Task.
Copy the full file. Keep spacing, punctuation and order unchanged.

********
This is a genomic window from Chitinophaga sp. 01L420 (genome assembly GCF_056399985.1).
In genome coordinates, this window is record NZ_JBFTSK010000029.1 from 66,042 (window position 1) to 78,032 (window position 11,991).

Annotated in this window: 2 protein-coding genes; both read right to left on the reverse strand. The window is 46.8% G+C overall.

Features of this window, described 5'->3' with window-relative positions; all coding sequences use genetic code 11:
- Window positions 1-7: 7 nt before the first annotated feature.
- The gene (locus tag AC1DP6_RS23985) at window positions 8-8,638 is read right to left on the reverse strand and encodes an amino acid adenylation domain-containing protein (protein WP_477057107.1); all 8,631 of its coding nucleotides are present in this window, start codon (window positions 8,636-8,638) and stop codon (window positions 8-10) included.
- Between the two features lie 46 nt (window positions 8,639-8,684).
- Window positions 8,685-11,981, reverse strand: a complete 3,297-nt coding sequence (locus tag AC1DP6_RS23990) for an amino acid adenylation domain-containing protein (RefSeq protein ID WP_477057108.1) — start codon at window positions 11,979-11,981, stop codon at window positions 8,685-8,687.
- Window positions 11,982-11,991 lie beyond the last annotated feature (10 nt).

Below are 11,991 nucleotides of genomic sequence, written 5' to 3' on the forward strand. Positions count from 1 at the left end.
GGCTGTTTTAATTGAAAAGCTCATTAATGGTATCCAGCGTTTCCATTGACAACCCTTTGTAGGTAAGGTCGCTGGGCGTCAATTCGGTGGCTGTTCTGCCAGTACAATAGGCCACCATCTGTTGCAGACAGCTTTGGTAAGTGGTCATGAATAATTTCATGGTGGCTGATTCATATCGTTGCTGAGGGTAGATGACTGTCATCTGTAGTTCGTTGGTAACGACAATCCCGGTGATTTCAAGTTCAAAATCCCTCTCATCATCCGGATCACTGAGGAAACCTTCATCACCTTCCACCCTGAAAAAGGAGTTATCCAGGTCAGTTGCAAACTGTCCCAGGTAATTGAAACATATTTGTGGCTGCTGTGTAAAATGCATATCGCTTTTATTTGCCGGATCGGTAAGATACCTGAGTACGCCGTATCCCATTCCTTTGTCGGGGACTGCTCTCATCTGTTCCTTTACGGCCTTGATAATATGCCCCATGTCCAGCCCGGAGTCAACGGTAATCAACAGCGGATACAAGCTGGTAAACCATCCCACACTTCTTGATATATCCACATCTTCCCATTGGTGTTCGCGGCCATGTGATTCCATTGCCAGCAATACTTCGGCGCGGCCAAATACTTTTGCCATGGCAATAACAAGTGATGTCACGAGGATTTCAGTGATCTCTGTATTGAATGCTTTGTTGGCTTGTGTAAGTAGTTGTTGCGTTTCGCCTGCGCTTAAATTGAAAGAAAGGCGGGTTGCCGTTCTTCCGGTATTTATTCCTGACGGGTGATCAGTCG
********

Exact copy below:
This is a genomic window from Chitinophaga sp. 01L420 (genome assembly GCF_056399985.1).
In genome coordinates, this window is record NZ_JBFTSK010000029.1 from 66,042 (window position 1) to 78,032 (window position 11,991).

Annotated in this window: 2 protein-coding genes; both read right to left on the reverse strand. The window is 46.8% G+C overall.

Features of this window, described 5'->3' with window-relative positions; all coding sequences use genetic code 11:
- Window positions 1-7: 7 nt before the first annotated feature.
- The gene (locus tag AC1DP6_RS23985) at window positions 8-8,638 is read right to left on the reverse strand and encodes an amino acid adenylation domain-containing protein (protein WP_477057107.1); all 8,631 of its coding nucleotides are present in this window, start codon (window positions 8,636-8,638) and stop codon (window positions 8-10) included.
- Between the two features lie 46 nt (window positions 8,639-8,684).
- Window positions 8,685-11,981, reverse strand: a complete 3,297-nt coding sequence (locus tag AC1DP6_RS23990) for an amino acid adenylation domain-containing protein (RefSeq protein ID WP_477057108.1) — start codon at window positions 11,979-11,981, stop codon at window positions 8,685-8,687.
- Window positions 11,982-11,991 lie beyond the last annotated feature (10 nt).

Below are 11,991 nucleotides of genomic sequence, written 5' to 3' on the forward strand. Positions count from 1 at the left end.
GGCTGTTTTAATTGAAAAGCTCATTAATGGTATCCAGCGTTTCCATTGACAACCCTTTGTAGGTAAGGTCGCTGGGCGTCAATTCGGTGGCTGTTCTGCCAGTACAATAGGCCACCATCTGTTGCAGACAGCTTTGGTAAGTGGTCATGAATAATTTCATGGTGGCTGATTCATATCGTTGCTGAGGGTAGATGACTGTCATCTGTAGTTCGTTGGTAACGACAATCCCGGTGATTTCAAGTTCAAAATCCCTCTCATCATCCGGATCACTGAGGAAACCTTCATCACCTTCCACCCTGAAAAAGGAGTTATCCAGGTCAGTTGCAAACTGTCCCAGGTAATTGAAACATATTTGTGGCTGCTGTGTAAAATGCATATCGCTTTTATTTGCCGGATCGGTAAGATACCTGAGTACGCCGTATCCCATTCCTTTGTCGGGGACTGCTCTCATCTGTTCCTTTACGGCCTTGATAATATGCCCCATGTCCAGCCCGGAGTCAACGGTAATCAACAGCGGATACAAGCTGGTAAACCATCCCACACTTCTTGATATATCCACATCTTCCCATTGGTGTTCGCGGCCATGTGATTCCATTGCCAGCAATACTTCGGCGCGGCCAAATACTTTTGCCATGGCAATAACAAGTGATGTCACGAGGATTTCAGTGATCTCTGTATTGAATGCTTTGTTGGCTTGTGTAAGTAGTTGTTGCGTTTCGCCTGCGCTTAAATTGAAAGAAAGGCGGGTTGCCGTTCTTCCGGTATTTATTCCTGACGGGTGATCAGTCG